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Tri-states union. (Port Jervis, Orange Co., N.Y.) 1850-1924, December 19, 1912, Image 4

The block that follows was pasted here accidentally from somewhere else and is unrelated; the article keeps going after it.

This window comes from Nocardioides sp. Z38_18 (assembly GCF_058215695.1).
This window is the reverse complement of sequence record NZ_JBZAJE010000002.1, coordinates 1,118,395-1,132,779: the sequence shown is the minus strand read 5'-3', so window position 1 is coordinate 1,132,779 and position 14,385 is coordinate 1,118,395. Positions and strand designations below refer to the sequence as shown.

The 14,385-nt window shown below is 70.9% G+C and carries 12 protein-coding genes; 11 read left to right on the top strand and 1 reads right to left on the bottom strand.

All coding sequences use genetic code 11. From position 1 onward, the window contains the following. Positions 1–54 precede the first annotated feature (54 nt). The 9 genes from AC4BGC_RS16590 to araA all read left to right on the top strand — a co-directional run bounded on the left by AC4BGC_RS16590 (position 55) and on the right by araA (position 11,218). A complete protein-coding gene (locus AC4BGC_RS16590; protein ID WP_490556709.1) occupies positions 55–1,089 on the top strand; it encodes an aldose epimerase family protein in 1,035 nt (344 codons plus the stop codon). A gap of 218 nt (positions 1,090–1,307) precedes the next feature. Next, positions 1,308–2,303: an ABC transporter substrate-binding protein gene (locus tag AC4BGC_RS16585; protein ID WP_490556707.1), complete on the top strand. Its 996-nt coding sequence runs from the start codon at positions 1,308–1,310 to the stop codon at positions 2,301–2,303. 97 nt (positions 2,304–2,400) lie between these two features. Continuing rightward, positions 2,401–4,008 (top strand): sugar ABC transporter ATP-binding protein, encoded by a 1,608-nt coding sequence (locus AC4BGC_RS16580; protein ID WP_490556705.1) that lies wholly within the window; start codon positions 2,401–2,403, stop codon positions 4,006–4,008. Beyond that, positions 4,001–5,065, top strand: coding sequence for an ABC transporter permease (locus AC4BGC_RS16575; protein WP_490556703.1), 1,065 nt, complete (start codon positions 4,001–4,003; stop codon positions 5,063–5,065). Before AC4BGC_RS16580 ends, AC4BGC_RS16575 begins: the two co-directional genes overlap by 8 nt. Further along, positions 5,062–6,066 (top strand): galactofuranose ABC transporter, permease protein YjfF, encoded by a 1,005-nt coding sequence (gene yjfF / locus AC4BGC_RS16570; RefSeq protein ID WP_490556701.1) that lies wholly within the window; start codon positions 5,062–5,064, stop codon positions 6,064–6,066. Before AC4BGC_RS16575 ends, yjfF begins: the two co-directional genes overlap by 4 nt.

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ifilc Tri-Stalcs Union ^Published W eekly (Thursday) at 112 Pike Street, Port Jervis, N. Y., by *RI-STATES PUBLdSHING CO., Inc. *red B. Salmon, - Pres, and Treas. Kntered as Second Class Mail Mat- ^tmr at the Postofflce, Port Jervis, N. Y. SU B SC B IP T IO N P R I C E : • t i l c t l y yi.SO a year; $ 1 .2 5 a ye a r if paid a year in advance. g?HURSr>AY, DECEMBER 19. 1912. CHRISTMAS R’ELCOME. morning, shall sing. W elcom e ’W elcom e for whom we W elcome Yule ! W elcom e be ye that are here, W elcom e all, and m ake good cheer. W elcom e all another year. W elcom e Yule ! ^ ^ I d Y u le Carol. OHRISTMASTIDE. B o rne on the winds from the mys- IHc East, written in the lengthening Ihours of the revived day, faint and f a r .and yet as clear as the voice of th e muezzin on the minaret calling th e faithful to prayer, thrilling, (Quickening, uplifting and consoling, jjComCs the soul-heard, the heart-felt, -the faith-known cry: “It is the <3hristmastide! ’’ Men hear, turn, •wait and thrill to the cry that was heard centuries ago, when as the Old, Old Story, goes, the shepherds da the field at night, watching their ilocks, looked amazed upon the glori­ ous celestial drama that was enacted \by radiant beings behind the veils, ■when the .heavens opened, and space flo w e d with light, and rejoicing ■voices proclaimed : “Glory to God in th e highest, and on earth peace Among men in whom He is well pleased! ” Christmastide ! The Star in the E a s t stood over the lowly place ■wiere Christ, the Prince of Peace, th e incarnation of loVe, mercy and charity, was horn. The W ise Men cam e and worshiped him. The lowly surroundings were glorified. The celestial voices, hymning the arrival rOt the Divine Man, were echoed by the voices of the humans who looked ■upon the wonders of the great night, only dimly seeing their meaning, but ■thrilling -with the assurance that ^•^^Semething gregf aoS florioug fey the iitim a h fam iiy had taken plaCe, bnly vaguely understanding the stupend­ ous event, hut feeling assured that lo r mankind it m eant new things, n e w beliefs, new motives, new joys, » e w life, new thoughts, new desires. »ew ideals, new laws and happiness. I t was the tide, the time, of Christ, And the divine command was: “R e­ joice ! Be exceedingly glad! ’’ Ever «ince that wondrous night, regularly AS the year wanes and then dawns, AS the days draw more light from the sun, men in all lands turn their faces to the East, peer with eyes of faith and listen with ears of trust, And see the great drama enacted anew. Today as then the heavens open. Today as then the Star glows, Celestial voices are hear.d to liefaid com ing of the King. The E a s t bails td to the North, to the Soiitit,' and from m quarters faith answers, and tke kingdoms Of th e wo. id make obeisance, and Jesus th e Christ sways from pole to pole. Christmastide ! Joy, peace, good- -wUl, trust, faith, hope, love, mercy, cliarity, these be the fruits of the fiappy season, these be the messages o f the wondrous night in Bethlehem! Through the centuries tll&y conie down to us. Yoariy they bring the Merry Christmas, and warm the hearts of men to love their fellows, Sliid open their hands to the poor, th e weak, the ill, the needy and the downtrodden. The Christmastide Starts the feet in ways of charity, the tiands in \ways of uplifting, the heart in ways of loving. It makes merry th e giver and the receiver alike, ^ives all men better and clearer views, kindlier feelings, juster ^tahd- ards and loftier ideals. The ‘‘Merry Christmas! ” spirit warms humanity With the thrill of divinity. Christmastide ! Hail it with joy. H y m n it in the temple. Chant it in the social gathering. W elcome it in the reunited family. Savor it with Incense. Live it with the free gift to the poor and the needy. Illumine it ■with high thought. Sanctify it with gratitude. Realize it to the young and the aged with loving remem­ brances. Symbolize it with greens and blooms and music. Then never for you shall the East fail 'to glow w ith the celestial light, to sound w ith the celestial voices, to overflow w ith the divine music which the Old Did Story records for the first glad Christmastide. Then always for you *hall the heavens open, and the angels shall come and go. and the Btar in the East shall guide, and ever you shall carry with you the real Christmastide, and grow into closer and closer likeness and oneness with H im who never had a thought for H im self, but gave His all for others. ■'—^H. A. Van Fredenberg in The New 3'ork Parmer. THE BUSINESS SITUATION. Henry Clews, the New York bank­ er, interprets stock market conditions and the business situation in general at this time in his weekly letter. Ex­ tracts therefrom are made as follows ■ It has been a week of unexpectedly severe liaiiidation on the Stock Ex­ change, due chiefly to three causes—■ the unfavorable Supreme Court de­ cision regarding the U n ion -S o u th e r n Pacific merger, the sensational inves­ tigations of the Pujo Committee at W ashington and the unusual strain upon the money market. When the decision ordering the partial dissolution of the Harrima.i merger became more thoroughly ap­ preciated it served to unsettle confi­ dence more widely, because the ques­ tion has now been raised how far will this decision apply to other railroad and industrial corporations where the object or effect of such mergers was to suppress competition. So far the apprehension concerning this decision may have been exaggerated. Never­ theless it has been a considerable fa c ­ tor in speculative operations; and un­ til some dissolution plan is announced this uncertainty must be expected more or less to continue. Concerning the investigation by the Pujo Com­ mittee, this body has so far developed nothing new of particular importance. It has, however, served to iJeep alive unreasoning prejudice against W^all Street; hence unsettling to general confidence, as it is evidently an attack upon many important American finan­ cial institutions. So far as the “ money trust ’’ is concerned, there maw be an undesirable concentration of credit in a few cases, and it is possible that in isolated' instances this power has been misused, but there is no such thing in the United States as a monopoly of credit. Probably there have been some abuses in banking power, due very largely to our defective banking laws, and if the investigation is conducted on lines for reforming these deficien­ cies this work may result advantage­ ously instead of being a detriment. W hile the recent weakness of the market has been chiefly due to local happenings, the world’s money situa­ tion, however, has played an impor­ tant part in being responsible for much -)f the decline in securities. Throughout the world there has been a steady tightening of money, of which significant evidence is found in the high and advancing bank rates abroad. This is because of world-wide developments and activity, Outside of Wall Street general con­ dition!? appear satisfactory. November Clearings at all cities In the United States showed an increase of 9,6 per cent, while for the eleven months th e y ' show an increase of 9.2 per cent Railroad earnings for the fourth week of November showed a gain of about 12 per cent over last year, chiefly no doubt as the result of a good harvest As the close of the year approaches, however, there are occasional sign.s of lessening activity. The demand for steel has abated somewhat, and in •the textile industi’ies there is less urg­ ency of demand. Tariff uncertainties having their effect, and these are likely to remain until the action of Congress can be more clearly fore­ seen, The decline in the stock mark­ et has also served to moderate the optimistic tone business circles, so that the close of the year finds our business men in a soberer and less optimistic state of mind. honest character; a fine mind; a strong body— these, were W hitelaw Reid’s equipment and they carried him far. If there is anything that will stim ­ ulate any young American who is seeing things the wrong way, it must be the plain facts of such a life as W hitelaw Reid’s. The simple yet not easy program of success that it gives bespeaks high hope still for the earnest, the honest, the industri­ ous wherever they may be. One could wish nothing better for the na­ tion than that its highest places may con tin u e to find su c h m e n as W h lto. law Reid to fill them. A S S ISTA N T DI.STRICT A T - ‘ TORNEY^. Attorney \Wilton Bennet, of this city, is a candidate for Assistant Dis­ trict Attorney of Orange county in which candidacy he has the support of many friends in this city and else­ where in the county. The appoint­ ment is particularly important in that the Assistant District Attorney Is regarded as his party’s logical candi­ date for District Attorney when his chief’s incumbency ends. Attorney Jonathan D. Wilson, of Newburgh, recently elected District Attorney and who assumes office Jan. 1st, it has been stated, will leave the ap­ pointment largely in the hands of the Republican County Committee. Mr, Bennet would seem to have a favorable chance to land the ap­ pointment although there is a Mid­ dletown candidate and perhaps oth­ ers. Mr. Bennet’s many friends in this city, needless to say, are with him in his effort and hope he will land the appointment. C o y i ^ ^!@5PDNDENE& TOWNANMUNTRY special Letters to The Tri-States Union From Three States, New York, New Jersey and Pennsylvania. [Our correspondents are urged to send in their news le+ters early in the week. Letters must reach The Tri-States Union not later than Tues­ day evening to insure publication the same week. If a news letter does not appear it is only because it reached us too late for publication.—’Editor]. in g th e a f t e r n o o n s a:d the past week by ski \rhe Croeke: eveninj ting on SUI/IilVAN COUNTY, Pond Eddy. Pond Eddy. Dec. 17. — Mr. John m p b ell and Miss Henrietta Sy- inds were united in marriage at o f the bride’s brother the home o f th e bride’s Arthur Symonds, Saturdi THE EDGEWATER BxlTTDE. The fierceness of that battle be­ tween Italian and Polish strikers and a handful of Erie detectives at Edge- water Wednesday was mutely tes­ tified to by the two Port Jervis men who participated and were on tha streets next morning with bandaged heads, The Eriq 'didn’t reckon with the people it had to deal with when it sent a few men to cope with hund­ reds of armed foreigners. The m is­ take was a costly one for the road e> detective force. These men have enough risks in their daily activities without being sent into a trap of this kind and it may be hoped the lesson learned will last the Erie for all -------- ---------- WHITELAW REID. That scarcely any of the really big men of this nation come from any but humble circumstances is again empha^Zed in obituaries of W h ite- law Reid in the papers Monday. His life is a typical chapter o f America at its best. Born of rugged Scotch parentage of strong religious con­ victions, his ancestry had bodies healthy enough to make them piO' neers, penetrating to the then western country and helping to found a town. He was reared in an atmosphere that might well be wished for any youth of today. His principal teacher as a boy was the Rev. Hugh McMillan, a Scottish Covenanter, “who to the vigor and conscientiousness of his race added an exceptional degree culture as a classical scholar and of teaching ability as an instructor,” Needless to say under his care young Reid was well taught and disciplined. The rest is in natural order— An SxVEETY FIRuST, The Interstate Commerce Commis­ sion in its 26th annual report sub­ mitted to Congress Monday urged “safety first’’ as the paramount rule of train operation. Bringing fast trains in on time to the ignoring of conditions of safe operation, the Commission points out should be discontinued. Em p loyes are respon­ sible for many wrecks the report says but to hold them wholly re­ sponsible is a superficial view and contains no promise of effective rem­ edy. The Increase in traffic, crowding tracks and terminals, has greatly in­ creased the responsibilities of rail­ road employee while methods of dis- piplipe and regulations calculated to insure safety have remained practi­ cally unchanged. The report continues: “To pre­ v ent railroad collisions adequate Pleasures must be taken, first, to re­ duce the chances of human error to a minimum and second to neutralize the effects of such error when it oc­ curs. The recommendations pre­ viously made by the Commission for legislation requiring the standardiza­ tion of operating rules and the use of the block system were designed to reduce the probability of mistakes by employes, and those recommenda­ tions are once m ore presented for consideration of th e Congress. Uni­ formity and consistency in operating rules are necessary to secure safety, and it is not probable that a satis­ factory code which will meet the de­ mands of modern operating condi­ tions can be secured without appro­ priate action by the Federal Govern- Few railroad men will dispute the soundness of the Commission’s sug­ gestions. Safe equipment, sane schedules and wise operating rules should go a long way toward mak- | ing railroading a safe occupation and reduce to a minimum the danger to human life. -- THE LIBRARY. The last quarterly bulletin publish­ ed in the interest of the libraries of the state by the University of the State of New York contains the following paragraph concerning the Port Jervis Library ; Poi*t .Tel'vis. For a city of its size the resources and work of the Port Jervis Free Library have reached no­ table proportions. To equal the extent and value of its stock of books in this state, one must go to a city of at least twice the size of Port Jervi.s while its circulation exceeds that of twenty other cities having a greater population. Its report shows a collec­ tion of 19,407 volumes and a circula­ tion of 45,959. Its early reputation for efficient service Is being well main­ tained under its present administra- A city with such a circulation of such books as are on the library shelv'es is not without much to recom ­ mend it. The number of children who read the libarary books is worthy of note, A boy or girl who likes to read finds it a treasure house. The influ­ ence of Such an institution can not but be for the advance of the city along every line and its continued success will be determined by its con­ tinued use It offers opportunities to every Individual in the city that should not be overlooked. ----------------- -t-f ---------------- - •other, Mr. by the Rev. Mr. Baumgarten, pastor of the M. E. Church at Barryville, N. Y. The many friends of Mr. and Mrs. Symonds wish them a long and happy married life. Mrs. F. D. Maxwell spent Thursday with her friend, Mrs. Leon Shaw, at Port Jervis. Mrs, Ellen Maney, of Port Jervis, was the guest of her sister. Lena Gillson, over Sunday. Mrs. John Oneill, who has been on an extended visit to the metropolio, returned home last week. An automobile party, consisting o \. Wm. Shaw, Mr. and Mrs. Leoi many friends of Mr, Malvin prised to hear o f h is wsburg, N. Y, -n une. Although the news rather late, the youi ■o using serenar ung mei o both o received gave them a rousing sen heartiest congratulations community are extended Mr. Fred Gerken, who has recent­ ly spent some time with relatives W hite Sulphur Springs, to hie home in this plac< Mrs. M. Skinner wi caller in town last wee g s o f day, a f t e r sp e n d in g th e w e e k C e n ter, her. M iss K a th e r in e S m ith atts church at Narrowsburg Sunday. Mrs. Ja m e s Smith\ and daught< Gladys, of Gravity, returned home j Sunday, after spending two weeks at Mr. W l ----------- daugh't< e-w York lending th( nd two home in p,„ week, after rpr, their cottage ■ ^ has returned pleasant 'm. Smithes. Katherine Troy returned to thei City last be summer at Miss Bessie Morris goes to 'ity the last of the week, wh( dll spend the holidays. Miss Katherine Smith entertained , ’ a party of friends Monday evening, ■ ^ J Dec. 2, in honor of her birthday. Th- of Summitville, and also a t- the funeral of Mr. Sears’ SUSSEX COUNTY. Colesville. Colesville, Dec. 16.— Calvin Smal­ ley is courting in Newton. Those on the sick list are Ml’S.. E lizab e th D a v e n p o r t. Mrs, W ni. Mott and Mrs, Frank Faugh. F r e d P a ugh, o f n e a r Sussex, v i s i t ­ ed last week at his parents’ home in Stephen Hankins has a new horse,. pu rchased o f C h ristopher Stanton, o f Sussex borough. ■Mrs. J a m e s \Van Sickle ■was th©- guest a few days last week at the home of her son, Liewis \Van Sicki©, in Sussex. M. C. Beemer and fam ily passed. Saturday with friends near Green- ■ ville, N. y. Messrs. Nelson Dyer and Johix. ' iugh drove to Middletown last, lursday. ’ Enos Brink, of Greenville, was a. T in town Saturday, Edna, the Martha Auter. wil this Wednesday for adenoids and < •ged tonsils. Dr. Burd, of Ogdei will attend her. Bari-yvill^. Barryville Dec, 16.—‘Fred W. K el­ ler, of Mellen, Wisconsin, is spending his Christmas vacation with his pa­ rents, Mr. and Mrs. W. F. Keller. Mrs. James K. Gardner and daugh. ter, Edna visited at Port Jervis Moa- Mr. Herman J. Rixton made a bus­ iness trip to Middletown Saturday. Mrs. Thomas Doughery, who has been a guest at the Spring Plouse during the past two months, is visit­ ing relatives in New York. Mrs. W. P. K elle- visited relatives in Matamoras, Pa., Wednesday oi last week, ' fus, return! New Y^ork Monday. Mr. John C. Lass spent a part of last week visiting in New York. Dr. F. I. Smith visited in New Sunday and I S ,3 a.a.ln, a o A ll a w S a t \ a | “ ” ■ wishing Miss Katherine many happy returns of the dav and voting her a roj’al entertainer. | . Mr. Wlilliam Van Benschoten w.as a Port Jervis caller Saturday morn- | • ____ ^ ____ Mr. and Mrs. Anthony Hessberger ^ ^ ' attended the funeral of the latter's ' Layton, Dec. 16. The ladies of the , brother, Mr. P h ilip K euhn, in Sho-H ^ H ain e slle v ille R e form e d Church. will hola Tuesday. sister, Mrs. Gussie E< Mrs. Elizabeth Hough Is the guest of her daughter, Mrs. E lm er. Slate, so Edsall left last week for Ne\W- N. J., for a stay of some dura- a in e s v i ReJ hold a Christr servKe in their* jn in g o f th e 24th. E v e.), to be follow- social. A Christmas tree-fwill ividence and Santa will hav© 5 for b ig and little folk: ■good time is anticipated. ----- itten , our b lacl [ay at Mrs. L. E, Gab Clyde Betts is homi ng some weeks in Nei ■6. Sylvester Nee Fosterdale. . — John Porr spent Suii- \Ywlf ■ — ^ J, position. Mr Wm. Shaw, Mr. and Mrs. Leon i Agent Leon Shaw and daughter, Arline. of Port ! .jervis .'Saturday. Jervis, and Miss Amanda Canfield, ol Messrs. Georgi ------ motored to Pough’' ------ - - -- ntow ri, jcep ted ughkeep- 1 Mr. and rtaine< Jervis, a this place, ------------ eie last Sunday and called on Mr. £ Mrs. Elbert Corey. On the return trip thev were accompanied by Mrs. Corey and infant son, who spent a week with her parents, Mr. and Mrs. Peter Canfield. Miss Carrie Bingheim enterti about 40 guests at the farm 1 Saturdav^ evening, the occasion heir Miss Carrie’s birthday. The interior of the house wae beautifully decorat­ ed with pine and Japanese lanterns and a very merry time they had. Games w were sen hour the gue! Miss Bingheim a Narrowsburg. Narrowsburg, Dec. 17. \m. Lang and son, Waltei-, New York Sunday for a tw j departed, voting jolly entertainer. i'7.— Mr. and W a ltei', It to ] :kS’ St The Larkin Club was entertained at the home of Miss Em m a K llrg last Saturday evening. After the usual routine of business had been dispensed with refreshm ents were George W.- Engelmann has a new 1913 Ford touring car on exhibition at his garage which is attra' tins nuch attention. The Ladies’ Aid social and apr«n ale held at the home of Mrs. Henry Knapp Thursday evening was a suc­ cess both socially and financially. J. S. Anderson and James E. Pur­ cell spent the week-end at Monticello. W. B. Dexter and James H. Kirk have each had telephones put in their houses. Edna M. Branning spent last week in Port Jervis. The Lake Hu: Rixton visited Port . George, Vic. and Charles j of M atamoras, Pa., visited I Mrs. Arthur C. Toasperne i lily Thursday, Dec. 12. . inter, spent Saturday an( „ _ . Mrs. M. C. Hill’s. A number from this vicinity d't- tended the Farmers’ Institute at Jeffersonville. . derick H. Den perintendent, ; I appreciative Sunday morning.* Miss Taylor, of Co-checton Center, has been dressmaking at M. E. Hill = for a week. Geo. \Whitten our blacksmith,' -will foror Massachusettsas directly ■tf-. leave f M ■ter h is vendue ■ ter his vendue on Sai Layton w ill be withoi , Here is a good ope:hing i workmai ;urclay next, a n d blacksmith. out a bis i 'for Kenoza Lake, inoza Lake, Dec. 16.— Mrs. Wi has returned to her_ hon Fremont Center. Fremont Center, Dec. 16. — Mro. David Minckler, who had a stroke of paralysis six weeks ago, has so far •ecovered that she issistance Mattlson in White Miss Bdn lome in Dami Christmas is turned latives in this section. i \ Mosher has gone to her ' Ift, tth [1. . Prank Burr is visiting her , rents, Mr. and Mrs. Skinner, at Bi a „ p a ? e ° r S Miss Mary Sutliffe recently visited ' G«mm. Su: in Damascus. James Mattison spent Monday in tow n I t ?! q ^ iffeiro is in th e city on j ’ai ^ Long^ Eddy^ la s t Wisday, e d n e sday, un< ” ” the m a n a g e m e n t o f M o rgan M cK o Lower Mongaiip, attended by a num’ber of farm- L o w e r M o n g a u p , D e e . 16.— ^We are ers from th i s place. A ll sp e a k w e ll having lovely weather for this time of the speakei the year. - I Born, to Mi means no more institutes. At our next school m eeting a reso­ lution will be offered requiring teachers to be at their school rooms not later than 8.30, so that the room s will be comfortable for the pupils •nings. Pass It by .Ui ;ent to the post-. ,t some of the )t In eondi- these cold ■means. lortort hasas bee:een A rep h b si h at she is able, by the office department that of Miss Dorothy Huff, to roads in Vialpack are not In eondi- to see her friend, Mrs. W. tion for carrying the Overseer® Who is laid up with rheu- of road down_ m ere will ^^^o^Uncle ou™ imely. iwn there will nave U them, if they don’t looic Prank McKeeby, merchant at Bev- _._is, is said to have sold his store and chil- I premises in that village to George I- Johnson, of Branchville, and Chas. C affeiro business. the year. - I Born, to Mr. and Miss Anna Carr, w’ho has been Korth, Wednesday, a orking at Port Jervis, is home for i Mr. and Mrs. Gei £ ‘\i’ e i S M S k r tree. ! § S r - & s T i ' i a « l o r n 1 S l ‘n o w n . 7 ” ' Ilfs road, while, the people \want an im­ proved dirt road. The form er w ill cost over $60,000 while a good dirt road may cost $10,000 or $ 12 , 000 . The road is causing a good_deal_or discussion, but that Board is going out of office Dec. 31, and three com­ missioners will take their place. Institute, held at undei- and Mrs. Edward workii Mr. Joseph Carr and Mr, Geqrg« Ressmeyer 'Called in Port Jervis Sat­ urday on business \We are very sorry to hear that Miss Reynolds, our school teacher, is on the sick list Miss Eva and Mr. Prank King, of Porestburg, called in this place on Saturday evening, ’ The dance held at Mr. and Mrs. Wm. Minton’s Saturday evening w'as a great success. u-ood music was furnished and .the dancing wag eii- , joyed. About 35 guests were present. At twelve o’clock, delicious refresh­ ments were served. The guests de- irted at a late hour, ail saying “We Mr. and Mrs. George Treyz, )ok’s Palls, were in town Sunday Miss Helen Smith her hay press, after 1 for a short time on £ out of bale wire. Hankins. . 16.— George Prey, on his sister, Mrs. P I K E COUNTY. B a u d e n d istle, one day la s t weeJt. ,nd Mrs. C. C. Hoffman visited Fremont Hankins, Dei Albany, called A. B a u d e n d istl . Mr. and Mrs. C. the former’s parents Centre vesterday. Miss Ann -Carr and daughter, Susie, have closed their cottage here _ and gone to the city to spend the winter. Mrs. P. F. Gottschalk and Mabel Gottschalk were callers in Noyth Branch Saturday. W. V. Ross was a caller in Calli- Shohoia. Shohola, Dec. 17.— Mr. and Mrs. John Reisee have returned to the city after attending the funeral of\ Ir Reisse’s father, Mr. Bohl, -\who ' \ iday morning. Mr. die! Friday mo; [arquardt is spend­ ing a few days in Port Jervis. School No. 1 will give a Christmi entertainment o n \ Sunday evening ; ed su d d e n ly i Mrs. Nicholas rowsburg team is ready lent Wednesday lything in the county now. Geo. B. Maas, proprieto: gton, was n* 3eo. B. Maas, pro Nutshell, at Lake Huntinj town Friday and Saturday. Mrs. Wm. Schaffner and daughter and Mrs. E. G. Hunt and son spent Monday in Port Jervis visiting friends. Westbrookville. . i^estbrookville, Dec. 16. — Mi.ss •ma Mac Dowell spent the past Aveek at Monticello with her sistei, Shuahan, Sunday with his brothers, .^l- ,d Daniel A i' ■W^estb) spent Sunday with m s orothers. bert and Daniel Ashworth. Mrs Nora Corwin and son, George, of Middletown, recently visited Mrs. Jane Tarket. Mrs. Ge- ^ge Durland was Sick last week. Dr. Knapp, of Port Jervis, ivas the attending physkian. Mr. and Mrs. George Van Keimem and daughter. Bessie, spent last Sat­ u r d a y at Middletown. Mr. \Whi. Paterson spent la,st Monday at Middletown. Mrs. McCarter and ter. Merle McCarter, spei dav •’.t Port Jervis. Mr. and Mrs. daughter, Ruth, i last week at Midi granddaug'n- en t last Fri- nisfor- O R A N G E COUNTY. called on his son, iday and WednesdJ Mr. Stephen King had the tune to lose a fine cow last v Mr. Clarence Price called friends in Pond Eddy on Sunday. j — ----- Mr. Austin Aumick called in Port Godeffroy. Jervis on Monday. Godeffroy, Dec. 9. — Mr. E. J. Mr. and Mrs. Stephen D. King call- i jjolden, o f Port Jervis, is visiting his ed in Port Jervis Monday on busi- daughter, Mrs. Nathaniel Jackson, of Lake Huntington. D e c . 16. — Mr. [rs. C. B. Glover i£ •eeks in Ne-i L a k e H u n tingto- ,nd Mrs. C. B. Gh r is spending a ork and B r o o k - The church at this place is looking fine with its new coat of paint, both ; Miss Laura Palmer, o inside and out. It will also be beau • spent a week with hei tifled 'With a colored gla'— window. J. j Jas^ Conjdin. ighter, Mrs. Prospect Hill. Mrs. Ira Post and Mrs. Isaac. Post, of Port Jervis, spent Saturday and Sunday with Mrs. George Van Strander. Mr. LialI Aikens’ wives of Sidney rc ___ ter spending a 'week with Mr. Aik- Our ticket agent, Mr. W heat and fam ily have moved into one of Mr. Godeffroy’s tenant houses. Miss Laura Palmer, of Port Jervis, ---- aunt, Mrs. entertainment o n \ Sunday evening at, 7.30. School No. 6 will hold their entertainment on Monday ev^ening. Everjffiody is cord ially invited. Clint Rohman and Fritz Vogt went to New York to do Christmas shop­ ping last week. T h e fu n e r a l held on Tue W A Y N E COUNTY. Damascus. Damascus, Pa., Dec. 12 .—An oyster supper Avill be held in the basement of the Damascus M. E. Church on Thursday evening, Dec. 19, under the auspices of the Epworth League- Stalker. Stalker, Dec. 16.— T he Ladies’ Aid t with Mrs. J. Schnakenberg . on ind ther A two brothers and ■ned home, af- • window. . e alteration eek a t Middletown. 'Mr. and Mrs. Lewis Pantlej t Sunday with Mr. lasant sur- ,ven, spent Sunday . Alvah Pantlfey. rs. Mary Skinner, has been visitinj 5 her sistein-law, J and other relative of ,nd of Matamoras, ig for sevei’al Mrs. Jane Tar- and friends a T v . ^ GEO. E. IIORNBECK. tobaccos, 'No. Pine selection of elgaTs, pipes an< >. 8 Fi'oht-sa’eOt.—^Adv. Cocliecton. C o c h e c ton, Dec. 16. — Mrs. Lewis Barratt, who has been visiting her d a u g h ter, Mrs. H . W all, o f Scrantoi-, returned home. . Miss Helen Fahrenz. who visited at Binghamton for the past few weeks, is again at home. M iss E d ith B a r r a t t sp e n t Saturday in Callicoon. Mr Michael Kane, telegraph oper­ ator nt the pump station, recentiy fell from an oil tank and sprained his ankle. . . E Lounsbury made a business trip to Port Jervis one day last week. Wm. Rinn, of Narrowsburg, spent Sunday in town. Theis is alsr : in the pulpit. Last Saturday night a - --------- nrise party was given MrSi Fred Diehl. The evening was pleasan t ly spent playing games, listening to the Victrola. At 11 o’clock a supper served, to which every one did pie justice. Mrs. Diehl is noted a royal entertainer.. Mr. George Maas went to sntirely frozen over s.^^Chas. Faust and Miss Flor Lemn spent Sunday with he; ind Mrs. James Kei Port Jervis, spent Sunday Chas. Leibla. tiedy, oJ rith M rs Thursday last an( dinner. that is nec! summer res( Ladies’ . snberg . t Ire.'^c!^'Lewis was eall. H ill Sunday eveni: the e is iprovements up-to-date led to Conk- to help care lorge Maas went ^ The lake was enti last Friday m o r n ing. •The Lake Huntington team went night to be tjry game. Mr. and Mrs. Fred Bodei ■daughter, Helen, took an aut. vsburg last Si bowling to Narrowsburg Saturdety iwl. Narrowsburg won ev- Cocheeton Centre, Dec.ec. 16.. — 1 Cochecton, D 16 — Mr. Wm. H e inle, w h o has been sp e n d in g som e time in New York City, has returned ^Tlfe Ladies’ Guild met at the homo ' Mrs. Jacob Maas last Wedni Quite a pie o f thii ielen, took an ^ .arrowsburg last Sunday. Henry Nordhausen is building an addition to his large boarding house. Mrs. C. Meinike spent a few days with her sister, Mrs. Ad. Kraack. Mr. and Mrs. W. Keim. of Calli- coon. Spent Sunday \With his brother, J. Keim. at this place. Minisink Ford. iamily. Mr. Barney Redding, of Montclair, is visiting his mother. Mrs. E. Red- ' m I ss Grace DeWitt, of Port Jervis, sp e n t Sunday in town. Miss Freda K loss spent the week­ end with Port Jervis friends. Catherim Mrs. Frank B. . Miss Ruth Romyns and fath pent Thanksgiving witl^ Mr. J' lomyns, Jr., of Franklin Jr., of Franklin Fur Joseph Romyn§, Sr. and daughter. Eve, spent a week visiting friends at Montclair, Brooklyn, .Ja­ maica and Richmond. Mr. J. Van Brown has ton the log house known as the bar prop'^ ty and is building dition. Mrs Ira L. Brown spent one day last week with Mi-s. Thorpe at Hu­ guenot. Mr. Charles Olden, who has been confined to h is hom e fo r tw o w e e k s with bronchitis andgrip, is again able to ao to w o r k . Mrs. Cora Dutton spent Sunday w ith h e r sister, Mrs. F. L. Griffin. Mrs. Emma Spear- who has been spending the last three weeks at Newton, is pgain with hor sister, Mrs. ' las. Olden, for the holi\’ Mr.s, Jas. Conklin is One Cent a Word f o b EACH INSERTION. NO AD­ VERTISEMENT ’TAKEN FOR LESS THAN 15 CENTS AND CASH OB POSTAGE STAMPS MUST BE SENT WITH EVERY ORDER Make it known If you have any- want to buy, sell, rent, or -anything yon have lost or had stolen, through our “ ONE- CEN'T-xV-WORD ’’ column below and you will get quick returns.. This col­ umn is designed to bring the buyer and seller together on sales that do not warrant “large expenditures o t First-Clas.s at 8 2 Froi Schneider h a n d la u n d r y fo r sale o n t stre e t . E n q u ire of Geo. I-, P o r t J e r v i s . _________________ Horse for sale cheap. 1,100 lb s . Bay m a re, 16 years old, in good con ­ dition, excellen t worker any way; not afraid of anyth in g .— ^Henry B r a d ford, P a r k e r ’s Gien, Pa. _____________ _ len d in g Maas la st \Wednesday been very ill, is £ lumber of the young peo- Her daughter. Mrs. \Vicinity have been enjoy- ' Middletown, -retufne! Pelton, who has somewhat improved. , Holbe fCAV days with her mother, Mrs. Smith, of Port Jervis. Mr. and Mi-s. Chae. Decker, of Middietown, spent Sunday afternoon Avith their aunt, Mrs. Chas. Olden. Mrs P r a n k Bell, of R'Ose Point, spent Sunday with her mother, Mrs. rphen Cisco. 11a H W a n t e d — S ta n d i n g tim b e r , a n y size tr a c t H e m lo c k , yellow p in e o r h a r d ­ w o o d s, 12 in c h e s an d la r g e r on s t u m p . T e r m s cash. A d d r e s s , F l e m i n g ^ B r o s . L u m b e r & ton, Pa. , real estate offleo; 122 Pike a t -